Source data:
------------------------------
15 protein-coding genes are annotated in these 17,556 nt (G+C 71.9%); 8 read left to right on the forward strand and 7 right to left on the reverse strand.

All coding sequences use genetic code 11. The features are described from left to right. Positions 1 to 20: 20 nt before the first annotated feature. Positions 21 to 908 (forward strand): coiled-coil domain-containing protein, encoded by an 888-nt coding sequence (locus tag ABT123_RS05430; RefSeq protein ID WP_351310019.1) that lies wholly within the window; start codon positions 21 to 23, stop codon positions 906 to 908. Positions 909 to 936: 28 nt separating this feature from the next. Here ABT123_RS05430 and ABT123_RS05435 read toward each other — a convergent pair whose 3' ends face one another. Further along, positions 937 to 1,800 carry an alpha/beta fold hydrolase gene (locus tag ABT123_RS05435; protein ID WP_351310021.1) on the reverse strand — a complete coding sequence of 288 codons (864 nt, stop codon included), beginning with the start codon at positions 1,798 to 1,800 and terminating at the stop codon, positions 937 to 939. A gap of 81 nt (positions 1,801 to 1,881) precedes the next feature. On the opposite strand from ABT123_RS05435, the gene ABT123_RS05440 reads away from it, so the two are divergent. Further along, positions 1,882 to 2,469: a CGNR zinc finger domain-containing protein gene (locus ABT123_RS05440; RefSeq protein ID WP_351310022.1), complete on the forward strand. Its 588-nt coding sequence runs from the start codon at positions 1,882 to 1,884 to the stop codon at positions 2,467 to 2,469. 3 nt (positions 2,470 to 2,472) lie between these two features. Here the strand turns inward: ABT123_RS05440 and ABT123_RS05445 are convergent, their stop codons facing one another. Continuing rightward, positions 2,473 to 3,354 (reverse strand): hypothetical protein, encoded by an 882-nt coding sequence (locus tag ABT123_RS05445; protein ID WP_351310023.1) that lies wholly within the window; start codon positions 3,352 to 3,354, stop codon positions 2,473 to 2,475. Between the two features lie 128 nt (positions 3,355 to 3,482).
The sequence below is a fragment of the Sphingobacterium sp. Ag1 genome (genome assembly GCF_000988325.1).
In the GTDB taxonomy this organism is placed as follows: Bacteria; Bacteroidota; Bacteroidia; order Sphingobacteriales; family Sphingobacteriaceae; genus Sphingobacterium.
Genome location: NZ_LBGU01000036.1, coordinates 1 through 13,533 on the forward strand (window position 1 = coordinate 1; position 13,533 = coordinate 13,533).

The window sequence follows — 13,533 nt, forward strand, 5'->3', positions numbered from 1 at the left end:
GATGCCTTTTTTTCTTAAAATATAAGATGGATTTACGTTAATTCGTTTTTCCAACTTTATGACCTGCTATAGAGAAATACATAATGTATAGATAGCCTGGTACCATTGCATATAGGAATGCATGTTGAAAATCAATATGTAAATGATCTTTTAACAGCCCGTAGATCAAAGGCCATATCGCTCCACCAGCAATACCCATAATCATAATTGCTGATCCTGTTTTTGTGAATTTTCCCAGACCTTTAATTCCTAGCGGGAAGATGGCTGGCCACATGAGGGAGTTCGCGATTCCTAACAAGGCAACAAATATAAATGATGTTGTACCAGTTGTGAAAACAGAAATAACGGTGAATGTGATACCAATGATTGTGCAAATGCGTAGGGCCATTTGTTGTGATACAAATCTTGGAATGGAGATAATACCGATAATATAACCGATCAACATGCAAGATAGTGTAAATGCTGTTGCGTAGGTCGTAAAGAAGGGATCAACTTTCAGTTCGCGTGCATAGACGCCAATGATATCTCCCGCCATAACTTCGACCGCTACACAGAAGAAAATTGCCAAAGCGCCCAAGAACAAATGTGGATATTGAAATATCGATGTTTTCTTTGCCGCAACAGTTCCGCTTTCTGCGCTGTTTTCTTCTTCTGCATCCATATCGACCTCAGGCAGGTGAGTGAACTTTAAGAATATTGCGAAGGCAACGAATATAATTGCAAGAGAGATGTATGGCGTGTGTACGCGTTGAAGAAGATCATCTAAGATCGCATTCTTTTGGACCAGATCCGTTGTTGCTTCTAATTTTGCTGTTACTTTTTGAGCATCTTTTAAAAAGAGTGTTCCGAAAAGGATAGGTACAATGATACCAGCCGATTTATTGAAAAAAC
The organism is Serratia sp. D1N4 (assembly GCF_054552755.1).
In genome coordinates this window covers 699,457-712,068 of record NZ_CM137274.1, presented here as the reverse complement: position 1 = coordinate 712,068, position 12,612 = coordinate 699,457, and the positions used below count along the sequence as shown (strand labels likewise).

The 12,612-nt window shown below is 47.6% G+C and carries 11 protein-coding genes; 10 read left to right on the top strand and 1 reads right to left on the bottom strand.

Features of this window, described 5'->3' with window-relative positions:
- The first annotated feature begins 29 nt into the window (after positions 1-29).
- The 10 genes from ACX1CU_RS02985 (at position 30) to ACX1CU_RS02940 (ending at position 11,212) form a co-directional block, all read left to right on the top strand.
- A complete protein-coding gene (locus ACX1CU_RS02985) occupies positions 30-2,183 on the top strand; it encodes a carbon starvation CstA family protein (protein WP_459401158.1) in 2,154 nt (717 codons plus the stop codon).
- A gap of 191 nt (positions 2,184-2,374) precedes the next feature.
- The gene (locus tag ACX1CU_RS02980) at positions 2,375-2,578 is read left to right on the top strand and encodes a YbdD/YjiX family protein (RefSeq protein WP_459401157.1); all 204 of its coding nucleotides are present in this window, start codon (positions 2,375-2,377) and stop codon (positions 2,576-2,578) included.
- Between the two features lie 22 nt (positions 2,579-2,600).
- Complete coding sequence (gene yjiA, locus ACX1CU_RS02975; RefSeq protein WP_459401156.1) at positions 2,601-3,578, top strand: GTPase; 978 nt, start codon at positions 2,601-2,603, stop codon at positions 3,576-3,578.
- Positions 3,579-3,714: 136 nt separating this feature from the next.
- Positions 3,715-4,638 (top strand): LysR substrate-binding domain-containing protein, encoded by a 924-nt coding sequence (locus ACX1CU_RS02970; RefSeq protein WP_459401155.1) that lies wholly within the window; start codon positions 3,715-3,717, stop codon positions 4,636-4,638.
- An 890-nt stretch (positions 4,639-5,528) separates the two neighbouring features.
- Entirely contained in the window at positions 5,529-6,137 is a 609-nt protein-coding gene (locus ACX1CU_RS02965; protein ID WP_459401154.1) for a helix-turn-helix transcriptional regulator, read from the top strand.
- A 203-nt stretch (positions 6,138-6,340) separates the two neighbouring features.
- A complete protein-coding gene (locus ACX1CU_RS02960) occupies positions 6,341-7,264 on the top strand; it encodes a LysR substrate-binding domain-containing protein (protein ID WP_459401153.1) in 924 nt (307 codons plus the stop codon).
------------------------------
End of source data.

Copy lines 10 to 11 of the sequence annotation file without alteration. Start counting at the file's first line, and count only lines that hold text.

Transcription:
The 12,612-nt window shown below is 47.6% G+C and carries 11 protein-coding genes; 10 read left to right on the top strand and 1 reads right to left on the bottom strand.

Features of this window, described 5'->3' with window-relative positions: